Around 26 lakh people have been affected in 26 districts in Assam from the twin floods. (AFP)
Dimbeshwar Das of Koilajhari village in Assam's flood-ravaged Morigaon district, about 150 km away from Guwahati, has been living on the village road for more than a month after the second wave of floods displaced him. The second flood wave isn't allowing the 47-year-old to return home, which may have been destroyed.
"I have been living this way for a month, after the first wave of floods. When the water dried out, I tried going back, but the second wave arrived and I am back here, living on the roads," Dimbeshwar Das said.
Morigaon has been completely ravaged by twin floods. It received Rs 1.62 crore after the first wave of floods and Rs 1.12 crore after the second wave. The authorities are finding it extremely difficult to reach out despite the release of the funds.
"The twin floods have completely destroyed the economy of the district and it will take time to recover. For now, our focus is rescue and relief," Mr Hemen Das, Deputy Commissioner, Morigaon told NDTV.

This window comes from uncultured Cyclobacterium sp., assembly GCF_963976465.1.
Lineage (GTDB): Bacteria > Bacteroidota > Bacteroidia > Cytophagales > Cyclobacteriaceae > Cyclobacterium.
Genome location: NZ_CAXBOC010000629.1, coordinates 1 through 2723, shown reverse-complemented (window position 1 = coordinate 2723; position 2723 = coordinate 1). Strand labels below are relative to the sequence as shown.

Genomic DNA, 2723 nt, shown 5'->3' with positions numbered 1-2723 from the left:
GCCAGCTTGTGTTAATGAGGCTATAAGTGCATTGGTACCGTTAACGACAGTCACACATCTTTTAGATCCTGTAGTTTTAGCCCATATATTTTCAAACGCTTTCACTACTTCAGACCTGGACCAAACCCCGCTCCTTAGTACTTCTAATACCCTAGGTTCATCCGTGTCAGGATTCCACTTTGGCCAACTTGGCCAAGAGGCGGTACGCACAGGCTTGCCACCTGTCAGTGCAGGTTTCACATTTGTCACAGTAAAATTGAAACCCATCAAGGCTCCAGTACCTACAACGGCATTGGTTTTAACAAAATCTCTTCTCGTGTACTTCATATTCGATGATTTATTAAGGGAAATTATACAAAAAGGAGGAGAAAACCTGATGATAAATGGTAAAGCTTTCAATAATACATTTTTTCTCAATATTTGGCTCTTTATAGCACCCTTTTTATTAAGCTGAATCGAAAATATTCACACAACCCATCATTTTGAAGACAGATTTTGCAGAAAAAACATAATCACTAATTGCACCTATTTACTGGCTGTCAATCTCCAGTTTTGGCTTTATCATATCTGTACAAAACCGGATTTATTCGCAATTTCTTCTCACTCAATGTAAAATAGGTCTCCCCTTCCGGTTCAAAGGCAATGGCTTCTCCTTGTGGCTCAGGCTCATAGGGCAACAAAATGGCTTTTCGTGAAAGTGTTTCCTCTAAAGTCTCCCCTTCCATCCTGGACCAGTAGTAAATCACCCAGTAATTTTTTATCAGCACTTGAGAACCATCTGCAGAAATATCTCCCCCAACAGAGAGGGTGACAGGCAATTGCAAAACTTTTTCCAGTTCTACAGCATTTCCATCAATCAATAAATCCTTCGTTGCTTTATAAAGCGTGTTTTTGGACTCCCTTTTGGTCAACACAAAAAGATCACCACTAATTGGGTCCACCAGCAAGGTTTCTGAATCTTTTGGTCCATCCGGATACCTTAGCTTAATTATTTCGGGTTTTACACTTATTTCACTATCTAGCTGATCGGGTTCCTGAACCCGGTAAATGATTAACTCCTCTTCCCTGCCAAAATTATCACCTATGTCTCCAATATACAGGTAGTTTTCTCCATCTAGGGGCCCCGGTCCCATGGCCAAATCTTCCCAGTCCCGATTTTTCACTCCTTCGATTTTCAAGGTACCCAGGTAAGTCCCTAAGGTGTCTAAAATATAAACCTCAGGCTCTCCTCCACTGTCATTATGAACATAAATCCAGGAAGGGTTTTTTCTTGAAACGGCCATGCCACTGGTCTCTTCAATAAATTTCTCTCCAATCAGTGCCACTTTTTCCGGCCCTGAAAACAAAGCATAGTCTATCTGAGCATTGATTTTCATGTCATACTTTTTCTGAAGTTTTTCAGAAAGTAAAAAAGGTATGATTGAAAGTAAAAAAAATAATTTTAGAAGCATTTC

Morigaon is not alone in being affected by the floods or in getting flood relief.
The first flood itself left 84 people dead and about 26 lakh people affected in 26 districts of Assam.
Even after getting adequate funds for flood rescue and relief, the state government is finding it very difficult to cope with the massive inundation, destruction and deaths that the two floods have caused in the past two months.
Prime Minister Narendra Modi announced a financial package of Rs 2,350 crore for Assam and the rest of the North East.
In spite of receiving the lion's share of the financial package, the Assam government has reportedly spent only Rs 60.71 crore in floods rescue and relief operation in the past two months, until last week.
And only funds aren't proving to be enough to give relief to those affected by the floods. The National Disaster Response Force (NDRF) is carrying out operations with only 50 rubber boats. The state government has engaged another 200 boats, but they are too little to cater to the vast areas of the state that are marooned.